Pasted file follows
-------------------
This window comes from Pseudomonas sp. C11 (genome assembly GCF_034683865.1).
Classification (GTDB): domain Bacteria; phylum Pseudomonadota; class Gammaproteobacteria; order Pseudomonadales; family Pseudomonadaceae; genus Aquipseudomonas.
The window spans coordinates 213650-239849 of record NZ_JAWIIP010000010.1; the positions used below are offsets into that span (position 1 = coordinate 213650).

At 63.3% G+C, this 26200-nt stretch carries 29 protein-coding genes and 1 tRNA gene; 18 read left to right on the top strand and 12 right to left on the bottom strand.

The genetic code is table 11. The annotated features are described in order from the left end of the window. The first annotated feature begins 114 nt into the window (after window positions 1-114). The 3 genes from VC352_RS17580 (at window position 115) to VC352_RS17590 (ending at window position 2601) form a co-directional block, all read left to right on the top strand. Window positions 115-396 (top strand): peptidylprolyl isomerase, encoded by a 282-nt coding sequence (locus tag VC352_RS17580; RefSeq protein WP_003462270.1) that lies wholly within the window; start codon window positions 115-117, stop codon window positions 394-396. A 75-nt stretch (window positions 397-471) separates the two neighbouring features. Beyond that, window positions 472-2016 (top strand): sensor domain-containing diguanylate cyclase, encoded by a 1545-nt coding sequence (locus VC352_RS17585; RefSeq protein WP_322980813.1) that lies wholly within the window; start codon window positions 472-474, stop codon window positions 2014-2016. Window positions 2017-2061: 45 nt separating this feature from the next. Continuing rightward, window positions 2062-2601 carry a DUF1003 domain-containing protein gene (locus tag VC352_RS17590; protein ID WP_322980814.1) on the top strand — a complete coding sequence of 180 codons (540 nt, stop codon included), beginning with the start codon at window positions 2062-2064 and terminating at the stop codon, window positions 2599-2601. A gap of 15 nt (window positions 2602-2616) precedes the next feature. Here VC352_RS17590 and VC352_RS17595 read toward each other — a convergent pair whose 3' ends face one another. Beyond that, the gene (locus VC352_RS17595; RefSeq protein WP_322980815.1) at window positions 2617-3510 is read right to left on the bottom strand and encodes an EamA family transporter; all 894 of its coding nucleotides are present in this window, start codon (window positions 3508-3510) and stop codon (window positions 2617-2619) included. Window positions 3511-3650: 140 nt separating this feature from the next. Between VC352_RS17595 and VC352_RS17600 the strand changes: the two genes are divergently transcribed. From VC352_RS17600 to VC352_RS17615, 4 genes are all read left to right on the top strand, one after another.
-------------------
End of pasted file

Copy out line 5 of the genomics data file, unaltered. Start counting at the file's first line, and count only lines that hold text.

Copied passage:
The genetic code is table 11. The annotated features are described in order from the left end of the window. The first annotated feature begins 114 nt into the window (after window positions 1-114). The 3 genes from VC352_RS17580 (at window position 115) to VC352_RS17590 (ending at window position 2601) form a co-directional block, all read left to right on the top strand. Window positions 115-396 (top strand): peptidylprolyl isomerase, encoded by a 282-nt coding sequence (locus tag VC352_RS17580; RefSeq protein WP_003462270.1) that lies wholly within the window; start codon window positions 115-117, stop codon window positions 394-396. A 75-nt stretch (window positions 397-471) separates the two neighbouring features. Beyond that, window positions 472-2016 (top strand): sensor domain-containing diguanylate cyclase, encoded by a 1545-nt coding sequence (locus VC352_RS17585; RefSeq protein WP_322980813.1) that lies wholly within the window; start codon window positions 472-474, stop codon window positions 2014-2016. Window positions 2017-2061: 45 nt separating this feature from the next. Continuing rightward, window positions 2062-2601 carry a DUF1003 domain-containing protein gene (locus tag VC352_RS17590; protein ID WP_322980814.1) on the top strand — a complete coding sequence of 180 codons (540 nt, stop codon included), beginning with the start codon at window positions 2062-2064 and terminating at the stop codon, window positions 2599-2601. A gap of 15 nt (window positions 2602-2616) precedes the next feature. Here VC352_RS17590 and VC352_RS17595 read toward each other — a convergent pair whose 3' ends face one another. Beyond that, the gene (locus VC352_RS17595; RefSeq protein WP_322980815.1) at window positions 2617-3510 is read right to left on the bottom strand and encodes an EamA family transporter; all 894 of its coding nucleotides are present in this window, start codon (window positions 3508-3510) and stop codon (window positions 2617-2619) included. Window positions 3511-3650: 140 nt separating this feature from the next. Between VC352_RS17595 and VC352_RS17600 the strand changes: the two genes are divergently transcribed. From VC352_RS17600 to VC352_RS17615, 4 genes are all read left to right on the top strand, one after another.